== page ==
It’s important that everyone learns to say “Yes…If” and then figure out exactly what it’s going to take to make this happen.  It may be the case that what the Game Designer is asking for will take a programmer two years working non stop to accomplish…but that’s fine.  If the feature is important enough, we can then evaluate what we need to do to make that happen.

Early in the development of HERE, we expected this to be a long shot at best but wanted to see what kind of cost we were looking at.  The response we got was that it would take X time just for the programmer to look into it deeply and see what the costs would be to us.  This was actually good info for us because we could then evaluate if we were willing to spend that cost and how it would impact development.  The response could have easily been that will be too hard or it’s not worth it, but this attitude and willingness to investigate the issue thoroughly allowed Design to make a decision.

 

 which wouldn’t have been possible if the initial question of co-op had been shrugged off entirely because of perceived difficulty.

Part of my job as a Game Designer is to think ahead to what kinds of gameplay we need to be accomplishing two or three years down the road and this often means we’re thinking of exciting new things.  I need everyone on the same page and most importantly with a positive attitude so we can all work toward making great games for years to come.  The ideas we come up with are not always going to be home runs, but we need the freedom to explore anything we think could evolve our gameplay into something special.

Now let me be clear, I’m not saying I expect the rest of the team to bow to Game Designers and provide their every wish.  I prefer true collaboration from all disciplines when working on new things and when there is hesitation from anyone it’s best to talk it out.  Part of the problem is often that the Game Designer isn’t exactly clear in the messaging of what they are looking for and too much is left to interpretation by the listener.  This is a tough thing especially when delving into radical new areas that the Game Designer doesn’t yet fully understand himself.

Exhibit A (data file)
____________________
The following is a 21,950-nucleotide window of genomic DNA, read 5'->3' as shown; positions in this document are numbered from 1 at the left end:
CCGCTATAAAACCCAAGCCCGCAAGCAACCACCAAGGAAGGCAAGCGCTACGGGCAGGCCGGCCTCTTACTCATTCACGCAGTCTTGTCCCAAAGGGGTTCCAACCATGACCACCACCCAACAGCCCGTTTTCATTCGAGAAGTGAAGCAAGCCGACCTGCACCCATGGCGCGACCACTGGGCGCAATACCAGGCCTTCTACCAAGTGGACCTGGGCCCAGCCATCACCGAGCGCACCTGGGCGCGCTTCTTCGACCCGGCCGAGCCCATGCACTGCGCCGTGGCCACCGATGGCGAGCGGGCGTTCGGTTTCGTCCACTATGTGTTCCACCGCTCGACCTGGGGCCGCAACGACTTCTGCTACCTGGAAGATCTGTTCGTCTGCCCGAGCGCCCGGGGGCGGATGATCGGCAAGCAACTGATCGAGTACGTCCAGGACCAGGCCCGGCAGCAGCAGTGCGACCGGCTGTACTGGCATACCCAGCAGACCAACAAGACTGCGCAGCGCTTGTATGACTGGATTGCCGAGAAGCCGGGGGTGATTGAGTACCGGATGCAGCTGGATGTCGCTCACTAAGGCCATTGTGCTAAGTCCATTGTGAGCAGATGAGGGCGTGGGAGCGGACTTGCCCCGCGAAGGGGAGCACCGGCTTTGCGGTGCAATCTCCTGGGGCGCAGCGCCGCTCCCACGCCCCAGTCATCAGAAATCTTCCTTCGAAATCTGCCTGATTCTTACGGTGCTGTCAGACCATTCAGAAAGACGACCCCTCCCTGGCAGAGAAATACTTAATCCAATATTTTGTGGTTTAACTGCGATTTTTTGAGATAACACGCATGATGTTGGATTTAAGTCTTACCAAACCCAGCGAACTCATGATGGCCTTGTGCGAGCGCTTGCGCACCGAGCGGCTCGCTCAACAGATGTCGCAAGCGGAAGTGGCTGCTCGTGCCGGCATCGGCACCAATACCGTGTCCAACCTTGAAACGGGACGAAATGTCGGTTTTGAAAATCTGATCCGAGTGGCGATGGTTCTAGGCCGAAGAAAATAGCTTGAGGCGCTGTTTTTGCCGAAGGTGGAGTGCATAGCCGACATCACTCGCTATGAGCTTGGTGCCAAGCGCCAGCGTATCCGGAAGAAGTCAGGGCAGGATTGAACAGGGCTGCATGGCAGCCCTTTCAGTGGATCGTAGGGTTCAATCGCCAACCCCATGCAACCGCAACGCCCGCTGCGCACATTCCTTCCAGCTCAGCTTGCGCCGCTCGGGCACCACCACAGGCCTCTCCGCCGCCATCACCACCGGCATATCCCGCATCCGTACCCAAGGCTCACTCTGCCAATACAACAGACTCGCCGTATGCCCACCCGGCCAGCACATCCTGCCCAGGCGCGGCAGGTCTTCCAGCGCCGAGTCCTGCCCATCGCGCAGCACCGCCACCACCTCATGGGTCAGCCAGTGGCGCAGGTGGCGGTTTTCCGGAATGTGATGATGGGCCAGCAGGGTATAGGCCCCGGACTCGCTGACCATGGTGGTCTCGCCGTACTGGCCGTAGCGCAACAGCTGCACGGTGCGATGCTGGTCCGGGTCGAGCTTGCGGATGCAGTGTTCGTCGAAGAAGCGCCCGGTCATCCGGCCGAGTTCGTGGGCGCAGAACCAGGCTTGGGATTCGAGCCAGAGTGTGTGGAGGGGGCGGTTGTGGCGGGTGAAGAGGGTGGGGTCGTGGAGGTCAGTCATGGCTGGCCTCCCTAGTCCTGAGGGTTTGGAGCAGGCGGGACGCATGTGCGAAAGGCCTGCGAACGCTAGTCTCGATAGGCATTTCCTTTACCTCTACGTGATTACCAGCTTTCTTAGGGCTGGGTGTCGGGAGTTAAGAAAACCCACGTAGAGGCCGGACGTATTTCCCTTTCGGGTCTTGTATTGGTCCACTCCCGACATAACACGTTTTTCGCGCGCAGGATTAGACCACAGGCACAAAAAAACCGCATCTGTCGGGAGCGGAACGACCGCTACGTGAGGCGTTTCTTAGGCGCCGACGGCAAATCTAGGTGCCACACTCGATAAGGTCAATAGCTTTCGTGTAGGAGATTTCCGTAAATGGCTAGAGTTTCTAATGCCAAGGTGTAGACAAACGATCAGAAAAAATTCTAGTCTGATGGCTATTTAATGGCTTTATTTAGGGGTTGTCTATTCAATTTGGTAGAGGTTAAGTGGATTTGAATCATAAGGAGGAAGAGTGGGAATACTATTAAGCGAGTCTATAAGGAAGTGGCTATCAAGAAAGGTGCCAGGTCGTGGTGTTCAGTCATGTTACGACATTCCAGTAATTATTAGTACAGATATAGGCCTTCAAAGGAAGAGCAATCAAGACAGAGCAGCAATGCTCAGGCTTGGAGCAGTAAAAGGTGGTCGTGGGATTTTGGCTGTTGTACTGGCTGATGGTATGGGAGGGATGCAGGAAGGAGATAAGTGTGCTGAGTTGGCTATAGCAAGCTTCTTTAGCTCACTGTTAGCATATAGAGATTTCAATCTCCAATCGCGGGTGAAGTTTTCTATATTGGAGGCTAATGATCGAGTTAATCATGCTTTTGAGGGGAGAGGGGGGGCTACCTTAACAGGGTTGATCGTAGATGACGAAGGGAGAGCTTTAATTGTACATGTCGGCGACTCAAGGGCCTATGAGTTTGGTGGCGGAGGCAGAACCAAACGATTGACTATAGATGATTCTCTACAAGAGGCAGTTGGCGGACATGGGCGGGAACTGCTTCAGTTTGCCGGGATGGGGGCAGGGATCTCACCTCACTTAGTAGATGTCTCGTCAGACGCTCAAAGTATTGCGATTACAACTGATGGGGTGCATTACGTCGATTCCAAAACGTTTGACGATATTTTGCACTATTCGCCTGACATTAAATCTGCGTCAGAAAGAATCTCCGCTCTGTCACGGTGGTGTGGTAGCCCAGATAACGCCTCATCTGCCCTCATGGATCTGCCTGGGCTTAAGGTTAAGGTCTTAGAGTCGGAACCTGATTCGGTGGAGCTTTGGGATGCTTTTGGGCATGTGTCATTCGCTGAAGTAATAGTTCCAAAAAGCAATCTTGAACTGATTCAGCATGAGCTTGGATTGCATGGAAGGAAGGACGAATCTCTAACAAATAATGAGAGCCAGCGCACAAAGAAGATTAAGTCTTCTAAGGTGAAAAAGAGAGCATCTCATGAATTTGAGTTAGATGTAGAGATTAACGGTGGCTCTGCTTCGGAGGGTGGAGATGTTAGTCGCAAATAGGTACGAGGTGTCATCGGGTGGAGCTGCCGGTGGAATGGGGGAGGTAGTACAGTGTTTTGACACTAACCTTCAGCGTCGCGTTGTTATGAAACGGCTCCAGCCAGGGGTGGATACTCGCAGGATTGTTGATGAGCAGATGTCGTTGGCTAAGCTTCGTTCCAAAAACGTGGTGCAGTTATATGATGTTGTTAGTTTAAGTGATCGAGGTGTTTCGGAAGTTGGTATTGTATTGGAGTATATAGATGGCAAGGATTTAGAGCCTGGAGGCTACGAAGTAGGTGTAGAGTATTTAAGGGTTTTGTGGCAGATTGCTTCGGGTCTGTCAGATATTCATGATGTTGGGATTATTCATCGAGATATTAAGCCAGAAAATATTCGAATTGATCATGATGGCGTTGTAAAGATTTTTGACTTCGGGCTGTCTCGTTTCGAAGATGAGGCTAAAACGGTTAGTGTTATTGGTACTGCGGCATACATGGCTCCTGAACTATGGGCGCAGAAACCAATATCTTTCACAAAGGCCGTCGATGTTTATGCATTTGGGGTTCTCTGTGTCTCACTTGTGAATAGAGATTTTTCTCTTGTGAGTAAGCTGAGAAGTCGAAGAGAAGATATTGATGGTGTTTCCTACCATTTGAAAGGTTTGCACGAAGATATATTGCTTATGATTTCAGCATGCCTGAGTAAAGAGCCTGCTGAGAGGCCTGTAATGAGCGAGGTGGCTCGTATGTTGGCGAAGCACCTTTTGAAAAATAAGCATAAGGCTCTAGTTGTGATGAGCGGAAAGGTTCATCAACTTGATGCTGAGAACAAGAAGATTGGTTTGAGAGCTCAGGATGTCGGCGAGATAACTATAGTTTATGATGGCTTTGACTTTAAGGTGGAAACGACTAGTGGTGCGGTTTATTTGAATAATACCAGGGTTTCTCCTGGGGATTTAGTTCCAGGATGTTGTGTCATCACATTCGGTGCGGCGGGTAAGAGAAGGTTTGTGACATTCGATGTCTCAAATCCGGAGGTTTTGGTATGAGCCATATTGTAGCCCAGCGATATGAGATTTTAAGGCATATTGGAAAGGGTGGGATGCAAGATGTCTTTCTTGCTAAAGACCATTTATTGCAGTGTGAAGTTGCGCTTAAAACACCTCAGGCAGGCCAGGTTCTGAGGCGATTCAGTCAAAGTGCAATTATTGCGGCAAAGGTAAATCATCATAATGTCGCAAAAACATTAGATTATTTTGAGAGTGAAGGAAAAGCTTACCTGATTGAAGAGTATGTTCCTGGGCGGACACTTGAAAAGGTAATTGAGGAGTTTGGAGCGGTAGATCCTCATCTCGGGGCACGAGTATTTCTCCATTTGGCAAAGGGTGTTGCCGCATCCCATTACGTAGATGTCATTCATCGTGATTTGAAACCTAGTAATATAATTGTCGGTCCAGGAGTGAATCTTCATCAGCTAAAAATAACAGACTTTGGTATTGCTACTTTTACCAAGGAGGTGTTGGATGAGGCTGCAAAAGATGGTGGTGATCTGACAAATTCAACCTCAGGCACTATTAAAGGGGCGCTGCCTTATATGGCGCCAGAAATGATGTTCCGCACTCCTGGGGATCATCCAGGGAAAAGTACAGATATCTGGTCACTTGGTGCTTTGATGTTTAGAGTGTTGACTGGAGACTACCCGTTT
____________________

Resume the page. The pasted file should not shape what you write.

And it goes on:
Designers need what I like to call “Freedom to Fail” during development so we can try new things without feeling like they all have to be a success…or even possible for that matter.  This not only means the Designer needs to be free to try anything, but all supporting staff need to be on board with new ideas and thinking how can we accomplish this instead of being concerned with how hard it is to achieve.

In the end, anything is possible…if you’re willing to assign the time and resources to it.  I would even argue that if you’re not scared to death about something new for your upcoming game then you might not be pushing yourself hard enough toward making something truly unique.


Path Finding For Princes

Original Author: Rod-Mathisen

Advocacy /

Once upon a time, there was a Prince who wanted to rescue his fair Maiden from the Evil Wizard. Now our gallant Prince was raring to go a-damsel-rescuing, but alas, there were many paths to the Evil Wizard’s lair, how could he know which to take?

Well, our plucky wise royal just looked to the sky, for there he did see A*, to guide his way [ouch!].

For those not wincing I should add that A*, pronounced a-star, is the name of a path finding algorithm. Yes it is a terrible, terrible, pun. Sorry.

Path Finding For Princes

Well hello again dear Readers, I have bad news to report. Perhaps unsurprisingly, since I last wrote, I have utterly failed to do any sort of planning, scoping or other rational action to ensure I deliver my baby before my wife deliver hers. I have, however, had a lot of fun playing with path finding instead, so I thought I’d share it here.

Now, path finding is an old problem, largely considered a solved problem and therefore probably not that interesting to the various industry vet’s who read/write here. So to those people, I recommend you just look at the pictures, you’ll probably be appalled by the uneducated rubbish I’ll be writing down.

To those of you who are completely unfamiliar with path finding algorithms, come closer my gullible friends. The principle is very simple:

  1. Build a list of Places-We-Know-How-To Get-To (let’s just call them places)
  2. Add more places to this list by picking one place we already know, and see if it leads to any new places.
  3. Stop when we find a place that leads to our destination.

How good or otherwise the method is, largely depends on how we choose which place to consider for new leads, from the ones we already know. This magical part is defined by the algorithm used, of which there are many, but one of the best is A*, hence my awful joke at the start. I highly recommend checking out this Amit’s excellent A* pages for much better descriptions than I could give.